In any case, this paper sketches out yet another candidate for third-generation crisis modeling, one that emphasizes two factors that have been omitted from formal models to date: the role of companies’ balance sheets in determining their ability to invest, and that of capital flows in affecting the real exchange rate. The model is at this point quite raw, with several loose ends hanging. However, it seems to me to tell a story with a more realistic “feel” than earlier efforts, my own included. It also sheds some light on the policy dilemmas faced by the IMF and its clients in the last two years.

Balance Sheet Effects, Bailout Guarantees and Financial Crises


This paper provides a model of boom-bust episodes in middle income countries. It features balance of- payments crises that are preceded by lending booms and real appreciation, and followed by recessions and sharp contractions of credit. As in the data, the non-tradables sector accounts for most of the volatility in output and credit. The model is based on sectoral asymmetries in corporate finance. Currency mismatch and borrowing constraints arise endogenously. Their interaction gives rise to self-fulfilling crises.

In the last two decades, many middle-income countries have experienced boom-bust episodes centered around balance-of-payments crises. There is now a well-known set of stylized facts. The typical episode began with a lending boom and an appreciation of the real exchange rate. In the crisis that eventually ended the boom, a real depreciation coincided with widespread defaults by the domestic private sector on unhedged foreign-currency-denominated debt. The typical crisis came as a surprise to financial markets, and with hindsight it is not possible to pinpoint a large “fundamental” shock as an obvious trigger. After the crisis, foreign lenders were often bailed out. However, domestic credit fell dramatically and recovered much more slowly than output.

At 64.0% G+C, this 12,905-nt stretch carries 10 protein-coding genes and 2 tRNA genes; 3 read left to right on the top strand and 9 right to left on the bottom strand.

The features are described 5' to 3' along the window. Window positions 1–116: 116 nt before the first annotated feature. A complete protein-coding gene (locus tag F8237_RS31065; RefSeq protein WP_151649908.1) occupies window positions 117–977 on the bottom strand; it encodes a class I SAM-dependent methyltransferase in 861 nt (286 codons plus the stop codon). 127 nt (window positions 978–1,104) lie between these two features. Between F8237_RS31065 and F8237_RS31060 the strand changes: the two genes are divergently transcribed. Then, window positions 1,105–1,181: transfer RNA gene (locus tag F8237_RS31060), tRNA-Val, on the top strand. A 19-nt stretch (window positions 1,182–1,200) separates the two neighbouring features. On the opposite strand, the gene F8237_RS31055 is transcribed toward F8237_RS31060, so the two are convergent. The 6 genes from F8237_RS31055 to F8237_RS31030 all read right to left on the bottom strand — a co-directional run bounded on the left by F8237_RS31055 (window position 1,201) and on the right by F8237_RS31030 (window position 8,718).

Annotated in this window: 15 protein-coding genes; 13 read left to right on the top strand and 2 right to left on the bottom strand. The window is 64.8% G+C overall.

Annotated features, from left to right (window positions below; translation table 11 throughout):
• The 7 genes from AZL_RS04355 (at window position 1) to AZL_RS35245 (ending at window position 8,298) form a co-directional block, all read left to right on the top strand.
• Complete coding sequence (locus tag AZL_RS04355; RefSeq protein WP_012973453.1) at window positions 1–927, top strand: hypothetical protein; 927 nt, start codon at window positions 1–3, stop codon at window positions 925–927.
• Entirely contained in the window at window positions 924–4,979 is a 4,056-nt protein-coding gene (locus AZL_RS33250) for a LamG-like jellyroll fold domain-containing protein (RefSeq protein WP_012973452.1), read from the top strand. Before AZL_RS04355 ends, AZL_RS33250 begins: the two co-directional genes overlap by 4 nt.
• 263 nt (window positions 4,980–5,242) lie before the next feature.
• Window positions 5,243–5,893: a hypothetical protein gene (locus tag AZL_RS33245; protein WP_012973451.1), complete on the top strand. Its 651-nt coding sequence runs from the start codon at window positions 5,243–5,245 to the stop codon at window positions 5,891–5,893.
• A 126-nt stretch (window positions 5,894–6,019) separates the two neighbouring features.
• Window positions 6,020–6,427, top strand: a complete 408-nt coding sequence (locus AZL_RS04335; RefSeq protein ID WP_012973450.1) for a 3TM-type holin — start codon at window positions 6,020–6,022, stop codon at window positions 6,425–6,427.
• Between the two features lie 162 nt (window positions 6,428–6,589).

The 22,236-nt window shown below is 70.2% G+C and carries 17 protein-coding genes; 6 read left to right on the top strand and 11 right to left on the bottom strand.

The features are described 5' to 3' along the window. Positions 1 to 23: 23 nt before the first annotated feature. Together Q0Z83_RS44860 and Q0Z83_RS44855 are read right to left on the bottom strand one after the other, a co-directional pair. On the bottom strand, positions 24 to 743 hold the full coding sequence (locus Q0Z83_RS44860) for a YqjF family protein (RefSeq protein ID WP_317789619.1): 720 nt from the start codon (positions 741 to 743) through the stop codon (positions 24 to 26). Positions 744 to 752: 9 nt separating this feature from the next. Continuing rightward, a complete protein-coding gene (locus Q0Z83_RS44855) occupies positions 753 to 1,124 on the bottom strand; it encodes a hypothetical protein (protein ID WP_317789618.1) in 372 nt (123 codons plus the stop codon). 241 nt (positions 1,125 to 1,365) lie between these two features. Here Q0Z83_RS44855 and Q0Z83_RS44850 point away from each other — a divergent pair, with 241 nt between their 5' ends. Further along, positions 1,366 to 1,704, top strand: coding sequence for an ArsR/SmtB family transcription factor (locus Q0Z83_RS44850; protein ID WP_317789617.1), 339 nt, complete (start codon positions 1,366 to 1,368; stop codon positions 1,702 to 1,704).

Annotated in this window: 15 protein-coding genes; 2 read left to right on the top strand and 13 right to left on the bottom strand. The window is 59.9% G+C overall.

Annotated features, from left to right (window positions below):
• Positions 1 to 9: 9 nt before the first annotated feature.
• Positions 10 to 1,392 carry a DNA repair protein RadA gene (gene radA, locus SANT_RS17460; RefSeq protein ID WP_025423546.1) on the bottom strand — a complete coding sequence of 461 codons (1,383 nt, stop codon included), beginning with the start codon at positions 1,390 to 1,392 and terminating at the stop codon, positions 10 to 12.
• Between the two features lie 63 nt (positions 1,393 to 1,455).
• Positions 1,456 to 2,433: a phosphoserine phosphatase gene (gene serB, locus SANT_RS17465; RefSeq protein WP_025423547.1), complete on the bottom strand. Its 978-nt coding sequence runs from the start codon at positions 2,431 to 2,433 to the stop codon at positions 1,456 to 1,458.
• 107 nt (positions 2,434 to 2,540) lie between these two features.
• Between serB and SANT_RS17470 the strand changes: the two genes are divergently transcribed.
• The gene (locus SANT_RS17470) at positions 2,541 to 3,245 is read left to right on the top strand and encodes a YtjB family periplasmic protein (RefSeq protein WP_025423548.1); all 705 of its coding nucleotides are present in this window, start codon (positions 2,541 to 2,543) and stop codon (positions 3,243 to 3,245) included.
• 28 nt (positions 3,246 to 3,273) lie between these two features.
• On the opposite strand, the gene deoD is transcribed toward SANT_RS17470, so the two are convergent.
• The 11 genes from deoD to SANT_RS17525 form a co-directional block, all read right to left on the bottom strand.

This paper proposes a theory of boom-bust episodes that emphasizes sectoral asymmetries in corporate finance. It is motivated by an additional set of facts that has received little attention in the literature: the tradables (T-) and nontradables (N-) sectors fared quite differently in most boom-bust episodes. While the N-sector was typically growing faster than the T-sector during a boom, it fell harder during the crisis and took longer to recover afterwards. Moreover, most of the guaranteed credit extended during the boom went to the N-sector, and most bad debt later surfaced there. Our analysis is based on two key assumptions that are motivated by the institutional environment of middle income countries. First, N-sector firms are run by managers who issue debt, but cannot commit to repay. In contrast, T-sector firms have access to perfect financial markets. Second, there are systemic bailout guarantees: lenders are bailed out if a critical mass of borrowers defaults.

A Balance Sheet Approach to Financial Crisis
Mark Allen, Christoph Rosenberg, Christian Keller, Brad Setser, and Nouriel Roubini

The paper lays out an analytical framework for understanding crises in emerging markets based on examination of stock variables in the aggregate balance sheet of a country and the balance sheets of its main sectors (assets and liabilities). It focuses on the risks created by maturity, currency, and capital structure mismatches. This framework draws attention to the vulnerabilities created by debts among residents, particularly those denominated in foreign currency, and it helps to explain how problems in one sector can spill over into other sectors, eventually triggering an external balance of payments crisis. The paper also discusses the potential of macroeconomic policies and official intervention to mitigate the cost of such a crisis.